Memory and the everyday geopolitics of tourism: Reworking post-imperial relations in Russian tourism to the ‘near abroad’
This article examines the geopolitical implications of memory production in Russian tourism to post-Soviet cities. Based on fifty qualitative interviews conducted in Tallinn, Kyiv and Almaty in 2019, it reveals how, by remembering the shared Tsarist and Soviet past, tourists rework relations to places that used to be part of their own state. Tourist memories are ambiguous, showing imperial nostalgia for a former homeland as well as recognising the significance of national independence. Bringing together perspectives from memory studies and tourism geopolitics, this article illuminates how memory is implicated in the construction of geopolitical relations and shows the significance of everyday encounters that tend to remain below the radar of researchers.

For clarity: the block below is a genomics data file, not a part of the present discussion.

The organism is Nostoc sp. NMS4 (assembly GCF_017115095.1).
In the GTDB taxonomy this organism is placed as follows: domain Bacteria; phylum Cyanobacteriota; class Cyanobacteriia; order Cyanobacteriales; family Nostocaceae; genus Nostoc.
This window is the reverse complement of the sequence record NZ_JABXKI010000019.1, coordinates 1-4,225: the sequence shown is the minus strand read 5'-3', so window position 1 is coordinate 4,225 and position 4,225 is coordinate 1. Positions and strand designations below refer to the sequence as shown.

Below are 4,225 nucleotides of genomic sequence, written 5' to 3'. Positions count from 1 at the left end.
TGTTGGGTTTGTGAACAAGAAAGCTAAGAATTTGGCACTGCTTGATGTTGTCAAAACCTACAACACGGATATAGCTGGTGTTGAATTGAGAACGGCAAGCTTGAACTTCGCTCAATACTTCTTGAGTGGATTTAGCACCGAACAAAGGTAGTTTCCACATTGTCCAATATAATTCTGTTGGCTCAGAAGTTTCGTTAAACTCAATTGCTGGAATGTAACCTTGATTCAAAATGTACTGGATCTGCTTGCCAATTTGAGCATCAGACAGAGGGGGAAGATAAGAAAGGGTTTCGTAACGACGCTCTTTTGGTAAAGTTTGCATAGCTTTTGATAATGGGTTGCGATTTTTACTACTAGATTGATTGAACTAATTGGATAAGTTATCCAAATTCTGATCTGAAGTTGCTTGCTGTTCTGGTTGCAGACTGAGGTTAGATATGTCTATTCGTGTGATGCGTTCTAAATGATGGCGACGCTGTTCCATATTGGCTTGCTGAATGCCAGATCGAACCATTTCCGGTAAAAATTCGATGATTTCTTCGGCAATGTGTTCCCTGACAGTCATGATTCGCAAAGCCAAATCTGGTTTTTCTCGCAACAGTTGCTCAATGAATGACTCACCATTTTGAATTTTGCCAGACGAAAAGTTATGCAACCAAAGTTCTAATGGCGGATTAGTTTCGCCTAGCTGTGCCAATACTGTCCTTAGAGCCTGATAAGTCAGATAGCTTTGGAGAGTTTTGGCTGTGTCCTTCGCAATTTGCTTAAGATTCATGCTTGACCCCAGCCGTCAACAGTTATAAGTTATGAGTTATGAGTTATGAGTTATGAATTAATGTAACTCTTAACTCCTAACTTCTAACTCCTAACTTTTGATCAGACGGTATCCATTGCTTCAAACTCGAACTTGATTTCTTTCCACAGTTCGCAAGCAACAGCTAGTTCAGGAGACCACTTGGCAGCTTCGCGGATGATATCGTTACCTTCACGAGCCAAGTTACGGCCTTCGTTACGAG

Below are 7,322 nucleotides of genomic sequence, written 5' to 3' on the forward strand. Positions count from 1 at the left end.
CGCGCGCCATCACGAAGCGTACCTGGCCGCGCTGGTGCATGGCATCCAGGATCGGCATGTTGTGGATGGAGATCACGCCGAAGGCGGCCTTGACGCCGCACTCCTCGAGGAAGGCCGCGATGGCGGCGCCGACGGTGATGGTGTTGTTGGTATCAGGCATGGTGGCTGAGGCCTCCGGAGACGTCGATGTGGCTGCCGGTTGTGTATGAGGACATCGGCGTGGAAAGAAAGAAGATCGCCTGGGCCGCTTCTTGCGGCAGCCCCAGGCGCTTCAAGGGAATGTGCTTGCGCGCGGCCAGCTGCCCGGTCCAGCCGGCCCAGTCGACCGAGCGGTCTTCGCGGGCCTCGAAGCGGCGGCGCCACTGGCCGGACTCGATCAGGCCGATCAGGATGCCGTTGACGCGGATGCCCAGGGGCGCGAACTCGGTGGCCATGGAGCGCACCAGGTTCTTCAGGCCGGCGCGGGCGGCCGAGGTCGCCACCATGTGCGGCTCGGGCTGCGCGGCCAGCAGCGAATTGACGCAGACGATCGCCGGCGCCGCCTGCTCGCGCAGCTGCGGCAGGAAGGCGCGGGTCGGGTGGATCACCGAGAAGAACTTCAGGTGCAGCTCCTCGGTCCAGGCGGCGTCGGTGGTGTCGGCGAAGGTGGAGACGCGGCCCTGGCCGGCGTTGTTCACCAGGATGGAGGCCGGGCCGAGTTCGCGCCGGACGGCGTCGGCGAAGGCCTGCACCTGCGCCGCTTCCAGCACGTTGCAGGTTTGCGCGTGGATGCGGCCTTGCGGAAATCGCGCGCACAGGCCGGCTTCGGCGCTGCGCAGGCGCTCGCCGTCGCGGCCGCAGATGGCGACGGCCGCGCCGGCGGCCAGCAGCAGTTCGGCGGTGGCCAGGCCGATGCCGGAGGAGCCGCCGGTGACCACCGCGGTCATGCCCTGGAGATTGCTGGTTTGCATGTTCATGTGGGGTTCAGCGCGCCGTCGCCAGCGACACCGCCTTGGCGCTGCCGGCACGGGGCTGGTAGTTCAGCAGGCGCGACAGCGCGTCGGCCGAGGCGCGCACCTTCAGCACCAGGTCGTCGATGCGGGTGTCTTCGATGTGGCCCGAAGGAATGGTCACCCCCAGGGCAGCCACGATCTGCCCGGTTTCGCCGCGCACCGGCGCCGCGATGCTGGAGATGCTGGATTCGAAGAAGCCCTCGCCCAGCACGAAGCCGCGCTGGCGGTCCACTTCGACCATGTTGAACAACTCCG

Tourism as memory-making: heritage and memory wars in post-Soviet cities
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- Social Sciences and Humanities
- Communication and Media